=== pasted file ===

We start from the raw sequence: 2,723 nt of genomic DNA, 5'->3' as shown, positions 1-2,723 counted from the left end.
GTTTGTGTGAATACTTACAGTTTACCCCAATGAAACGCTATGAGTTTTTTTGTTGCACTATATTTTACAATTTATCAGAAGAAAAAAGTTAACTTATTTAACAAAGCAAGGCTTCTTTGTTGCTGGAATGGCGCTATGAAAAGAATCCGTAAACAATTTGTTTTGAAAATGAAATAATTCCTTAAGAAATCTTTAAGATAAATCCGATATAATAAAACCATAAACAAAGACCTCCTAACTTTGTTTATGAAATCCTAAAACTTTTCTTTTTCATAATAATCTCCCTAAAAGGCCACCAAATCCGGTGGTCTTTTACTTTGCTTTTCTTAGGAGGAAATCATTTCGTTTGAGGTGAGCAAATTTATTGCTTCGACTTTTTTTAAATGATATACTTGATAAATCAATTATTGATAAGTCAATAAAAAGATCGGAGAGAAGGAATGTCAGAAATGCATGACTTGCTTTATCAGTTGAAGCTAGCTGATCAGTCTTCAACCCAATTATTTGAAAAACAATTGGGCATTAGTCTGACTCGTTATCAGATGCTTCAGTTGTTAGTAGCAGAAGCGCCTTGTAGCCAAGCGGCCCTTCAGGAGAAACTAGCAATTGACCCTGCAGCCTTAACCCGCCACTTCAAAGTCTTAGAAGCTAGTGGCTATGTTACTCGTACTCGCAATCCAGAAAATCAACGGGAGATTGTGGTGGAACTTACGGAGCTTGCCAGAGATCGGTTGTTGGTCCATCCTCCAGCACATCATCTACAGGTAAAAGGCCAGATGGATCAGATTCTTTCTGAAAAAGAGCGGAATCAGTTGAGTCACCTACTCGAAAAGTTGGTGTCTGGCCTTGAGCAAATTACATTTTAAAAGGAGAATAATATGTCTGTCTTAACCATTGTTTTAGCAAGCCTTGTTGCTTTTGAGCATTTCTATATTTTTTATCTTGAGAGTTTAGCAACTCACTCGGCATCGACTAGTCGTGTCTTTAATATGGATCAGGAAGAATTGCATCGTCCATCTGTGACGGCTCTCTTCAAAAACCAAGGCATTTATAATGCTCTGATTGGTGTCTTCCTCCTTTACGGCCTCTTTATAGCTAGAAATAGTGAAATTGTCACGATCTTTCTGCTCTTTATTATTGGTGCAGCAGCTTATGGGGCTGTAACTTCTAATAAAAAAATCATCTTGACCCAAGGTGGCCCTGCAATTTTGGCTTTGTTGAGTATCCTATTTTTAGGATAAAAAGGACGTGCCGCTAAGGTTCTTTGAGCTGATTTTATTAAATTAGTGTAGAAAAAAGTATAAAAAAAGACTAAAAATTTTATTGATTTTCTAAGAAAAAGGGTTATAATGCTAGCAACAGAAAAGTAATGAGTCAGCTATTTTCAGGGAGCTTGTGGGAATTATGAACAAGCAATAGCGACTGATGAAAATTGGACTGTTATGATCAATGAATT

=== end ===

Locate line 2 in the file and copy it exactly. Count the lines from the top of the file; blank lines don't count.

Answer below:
GTTTGTGTGAATACTTACAGTTTACCCCAATGAAACGCTATGAGTTTTTTTGTTGCACTATATTTTACAATTTATCAGAAGAAAAAAGTTAACTTATTTAACAAAGCAAGGCTTCTTTGTTGCTGGAATGGCGCTATGAAAAGAATCCGTAAACAATTTGTTTTGAAAATGAAATAATTCCTTAAGAAATCTTTAAGATAAATCCGATATAATAAAACCATAAACAAAGACCTCCTAACTTTGTTTATGAAATCCTAAAACTTTTCTTTTTCATAATAATCTCCCTAAAAGGCCACCAAATCCGGTGGTCTTTTACTTTGCTTTTCTTAGGAGGAAATCATTTCGTTTGAGGTGAGCAAATTTATTGCTTCGACTTTTTTTAAATGATATACTTGATAAATCAATTATTGATAAGTCAATAAAAAGATCGGAGAGAAGGAATGTCAGAAATGCATGACTTGCTTTATCAGTTGAAGCTAGCTGATCAGTCTTCAACCCAATTATTTGAAAAACAATTGGGCATTAGTCTGACTCGTTATCAGATGCTTCAGTTGTTAGTAGCAGAAGCGCCTTGTAGCCAAGCGGCCCTTCAGGAGAAACTAGCAATTGACCCTGCAGCCTTAACCCGCCACTTCAAAGTCTTAGAAGCTAGTGGCTATGTTACTCGTACTCGCAATCCAGAAAATCAACGGGAGATTGTGGTGGAACTTACGGAGCTTGCCAGAGATCGGTTGTTGGTCCATCCTCCAGCACATCATCTACAGGTAAAAGGCCAGATGGATCAGATTCTTTCTGAAAAAGAGCGGAATCAGTTGAGTCACCTACTCGAAAAGTTGGTGTCTGGCCTTGAGCAAATTACATTTTAAAAGGAGAATAATATGTCTGTCTTAACCATTGTTTTAGCAAGCCTTGTTGCTTTTGAGCATTTCTATATTTTTTATCTTGAGAGTTTAGCAACTCACTCGGCATCGACTAGTCGTGTCTTTAATATGGATCAGGAAGAATTGCATCGTCCATCTGTGACGGCTCTCTTCAAAAACCAAGGCATTTATAATGCTCTGATTGGTGTCTTCCTCCTTTACGGCCTCTTTATAGCTAGAAATAGTGAAATTGTCACGATCTTTCTGCTCTTTATTATTGGTGCAGCAGCTTATGGGGCTGTAACTTCTAATAAAAAAATCATCTTGACCCAAGGTGGCCCTGCAATTTTGGCTTTGTTGAGTATCCTATTTTTAGGATAAAAAGGACGTGCCGCTAAGGTTCTTTGAGCTGATTTTATTAAATTAGTGTAGAAAAAAGTATAAAAAAAGACTAAAAATTTTATTGATTTTCTAAGAAAAAGGGTTATAATGCTAGCAACAGAAAAGTAATGAGTCAGCTATTTTCAGGGAGCTTGTGGGAATTATGAACAAGCAATAGCGACTGATGAAAATTGGACTGTTATGATCAATGAATT